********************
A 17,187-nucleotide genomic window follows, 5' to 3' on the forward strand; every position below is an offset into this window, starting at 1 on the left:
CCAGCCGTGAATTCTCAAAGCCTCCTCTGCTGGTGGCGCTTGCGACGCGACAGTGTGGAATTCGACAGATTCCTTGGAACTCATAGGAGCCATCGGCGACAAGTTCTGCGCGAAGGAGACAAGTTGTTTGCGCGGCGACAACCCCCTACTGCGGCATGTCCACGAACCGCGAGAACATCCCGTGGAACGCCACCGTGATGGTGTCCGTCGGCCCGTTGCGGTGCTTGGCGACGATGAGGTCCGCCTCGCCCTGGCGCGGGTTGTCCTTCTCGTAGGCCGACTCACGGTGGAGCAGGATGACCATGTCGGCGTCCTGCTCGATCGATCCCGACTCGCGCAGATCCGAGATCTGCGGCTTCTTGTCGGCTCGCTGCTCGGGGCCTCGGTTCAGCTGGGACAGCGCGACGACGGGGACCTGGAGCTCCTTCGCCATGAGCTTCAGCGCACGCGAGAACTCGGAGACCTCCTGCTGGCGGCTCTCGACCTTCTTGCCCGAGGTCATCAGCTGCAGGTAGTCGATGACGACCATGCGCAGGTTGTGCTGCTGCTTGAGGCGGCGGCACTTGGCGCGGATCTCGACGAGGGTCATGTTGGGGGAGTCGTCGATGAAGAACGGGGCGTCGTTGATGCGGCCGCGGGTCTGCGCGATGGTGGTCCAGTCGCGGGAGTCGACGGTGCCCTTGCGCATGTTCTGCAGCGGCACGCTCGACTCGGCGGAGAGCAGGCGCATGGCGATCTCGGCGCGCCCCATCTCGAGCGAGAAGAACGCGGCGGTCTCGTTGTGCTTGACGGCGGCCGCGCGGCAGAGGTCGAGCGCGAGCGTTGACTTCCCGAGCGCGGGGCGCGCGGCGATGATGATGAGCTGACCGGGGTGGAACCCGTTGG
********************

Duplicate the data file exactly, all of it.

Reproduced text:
A 17,187-nucleotide genomic window follows, 5' to 3' on the forward strand; every position below is an offset into this window, starting at 1 on the left:
CCAGCCGTGAATTCTCAAAGCCTCCTCTGCTGGTGGCGCTTGCGACGCGACAGTGTGGAATTCGACAGATTCCTTGGAACTCATAGGAGCCATCGGCGACAAGTTCTGCGCGAAGGAGACAAGTTGTTTGCGCGGCGACAACCCCCTACTGCGGCATGTCCACGAACCGCGAGAACATCCCGTGGAACGCCACCGTGATGGTGTCCGTCGGCCCGTTGCGGTGCTTGGCGACGATGAGGTCCGCCTCGCCCTGGCGCGGGTTGTCCTTCTCGTAGGCCGACTCACGGTGGAGCAGGATGACCATGTCGGCGTCCTGCTCGATCGATCCCGACTCGCGCAGATCCGAGATCTGCGGCTTCTTGTCGGCTCGCTGCTCGGGGCCTCGGTTCAGCTGGGACAGCGCGACGACGGGGACCTGGAGCTCCTTCGCCATGAGCTTCAGCGCACGCGAGAACTCGGAGACCTCCTGCTGGCGGCTCTCGACCTTCTTGCCCGAGGTCATCAGCTGCAGGTAGTCGATGACGACCATGCGCAGGTTGTGCTGCTGCTTGAGGCGGCGGCACTTGGCGCGGATCTCGACGAGGGTCATGTTGGGGGAGTCGTCGATGAAGAACGGGGCGTCGTTGATGCGGCCGCGGGTCTGCGCGATGGTGGTCCAGTCGCGGGAGTCGACGGTGCCCTTGCGCATGTTCTGCAGCGGCACGCTCGACTCGGCGGAGAGCAGGCGCATGGCGATCTCGGCGCGCCCCATCTCGAGCGAGAAGAACGCGGCGGTCTCGTTGTGCTTGACGGCGGCCGCGCGGCAGAGGTCGAGCGCGAGCGTTGACTTCCCGAGCGCGGGGCGCGCGGCGATGATGATGAGCTGACCGGGGTGGAACCCGTTGG